Griffin rarely returned home from his Coast Guard base alone. He observed that several of his younger shipmates would drink and fight on weekends in Portland. One was known as “the scrapper.” Griffin brought them home to his farm. “I had to keep them out of trouble.” They worked in his garden, enjoyed home-cooked meals and experienced a measure of family life. The Griffin family photo album shows these men in later years, married and settled down, and still visiting the Griffin farm.
|At his apple stand|
Before long, the multi-acre garden was producing more food than the family consumed. He opened the farm stand at the end of his gravel driveway in the early ‘40s. “I need the extra money to pay my (property) taxes,” he would tell his customers. And he was known for chastising the town and its various boards and committees for “spending money they don’t have.” Griffin always spoke his mind at the annual town meeting, usually on financial matters.
In later years he bought a farm tractor and new pick-up truck. In both instances he insisted on delivery so that payment could be made by counting out cash on his kitchen table.
The familiar vegetable stand consisted of two card tables, several wooden boxes spilling over with corn or squash and the open back of Griffin’s green truck. Whether stopping or not, every third or fourth passing vehicle would honk. Griffin would wave, often without looking up. Along with instructions on how to best prepare the food they were buying, customers would be treated to some philosophical and political banter. “I loved talking to Pop, but I never stopped unless I had at least an hour to kill,” said one.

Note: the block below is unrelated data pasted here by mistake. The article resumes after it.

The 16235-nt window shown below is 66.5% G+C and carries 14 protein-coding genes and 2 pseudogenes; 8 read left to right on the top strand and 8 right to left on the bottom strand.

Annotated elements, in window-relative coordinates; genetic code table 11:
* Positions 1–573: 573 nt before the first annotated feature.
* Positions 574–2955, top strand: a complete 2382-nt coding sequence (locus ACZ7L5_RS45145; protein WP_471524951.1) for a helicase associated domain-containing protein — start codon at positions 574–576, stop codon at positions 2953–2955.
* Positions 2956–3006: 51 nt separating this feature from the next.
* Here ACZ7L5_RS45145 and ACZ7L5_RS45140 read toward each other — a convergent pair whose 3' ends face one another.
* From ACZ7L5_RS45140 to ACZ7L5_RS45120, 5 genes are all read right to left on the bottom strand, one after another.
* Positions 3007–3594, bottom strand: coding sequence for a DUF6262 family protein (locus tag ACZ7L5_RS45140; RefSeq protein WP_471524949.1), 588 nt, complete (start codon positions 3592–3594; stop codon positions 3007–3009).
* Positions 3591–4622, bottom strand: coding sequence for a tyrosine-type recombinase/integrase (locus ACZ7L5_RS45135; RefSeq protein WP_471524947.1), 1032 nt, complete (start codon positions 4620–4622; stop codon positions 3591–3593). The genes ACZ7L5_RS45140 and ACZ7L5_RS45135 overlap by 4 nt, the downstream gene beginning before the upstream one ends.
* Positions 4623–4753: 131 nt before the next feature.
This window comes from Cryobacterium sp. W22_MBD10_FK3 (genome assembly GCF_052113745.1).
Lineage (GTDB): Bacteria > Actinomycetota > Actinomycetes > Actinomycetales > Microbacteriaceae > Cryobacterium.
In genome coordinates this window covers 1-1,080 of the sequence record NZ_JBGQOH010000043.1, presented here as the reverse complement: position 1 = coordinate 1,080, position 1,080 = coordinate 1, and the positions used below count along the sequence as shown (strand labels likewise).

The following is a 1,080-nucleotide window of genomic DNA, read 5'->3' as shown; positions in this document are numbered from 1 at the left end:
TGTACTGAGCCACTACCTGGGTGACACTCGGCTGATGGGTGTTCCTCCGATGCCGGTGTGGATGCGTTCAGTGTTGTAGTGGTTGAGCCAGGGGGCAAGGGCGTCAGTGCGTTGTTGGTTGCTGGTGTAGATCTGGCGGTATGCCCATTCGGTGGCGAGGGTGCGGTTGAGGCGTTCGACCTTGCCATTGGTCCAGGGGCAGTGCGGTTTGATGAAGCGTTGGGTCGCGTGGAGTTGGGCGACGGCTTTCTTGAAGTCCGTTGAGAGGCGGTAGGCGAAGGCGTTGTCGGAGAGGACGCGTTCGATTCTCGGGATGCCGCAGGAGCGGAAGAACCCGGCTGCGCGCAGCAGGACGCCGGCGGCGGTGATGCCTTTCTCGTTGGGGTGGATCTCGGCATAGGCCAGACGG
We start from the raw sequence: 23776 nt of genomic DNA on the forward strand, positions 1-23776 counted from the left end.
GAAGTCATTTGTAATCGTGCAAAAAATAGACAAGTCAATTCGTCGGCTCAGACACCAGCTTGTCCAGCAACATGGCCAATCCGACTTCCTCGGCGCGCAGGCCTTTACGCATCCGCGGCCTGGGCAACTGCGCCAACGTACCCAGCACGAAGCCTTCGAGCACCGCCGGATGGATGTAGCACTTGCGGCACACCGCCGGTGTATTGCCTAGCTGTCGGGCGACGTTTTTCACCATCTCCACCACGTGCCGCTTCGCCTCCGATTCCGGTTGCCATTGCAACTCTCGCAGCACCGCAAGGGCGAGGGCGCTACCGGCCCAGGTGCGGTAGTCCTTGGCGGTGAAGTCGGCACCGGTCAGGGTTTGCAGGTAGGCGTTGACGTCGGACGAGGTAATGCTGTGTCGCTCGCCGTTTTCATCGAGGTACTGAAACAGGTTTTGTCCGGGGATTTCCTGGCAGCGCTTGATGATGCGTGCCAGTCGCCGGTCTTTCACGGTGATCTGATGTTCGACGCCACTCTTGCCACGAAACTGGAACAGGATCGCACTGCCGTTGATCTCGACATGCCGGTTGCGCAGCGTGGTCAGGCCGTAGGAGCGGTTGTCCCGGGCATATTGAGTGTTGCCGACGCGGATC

Among his favorite topics, Griffin would muse, “If you can’t afford it, don’t buy it.” Or, “Five things have ruined the world: selfishness, greed, suspicion, notoriety and television (he would often substitute other vices, but the number, five, never changed).” On preparing corn, “Put ‘em in cold water, husk them and put them in a bag in the coldest part of your icebox (refrigerator). Don’t cook them any longer than five to seven minutes. Add a little sugar – makes them tender.” During a lull in customers, Griffin would sit in a plastic lawn chair, waving to passing motorists.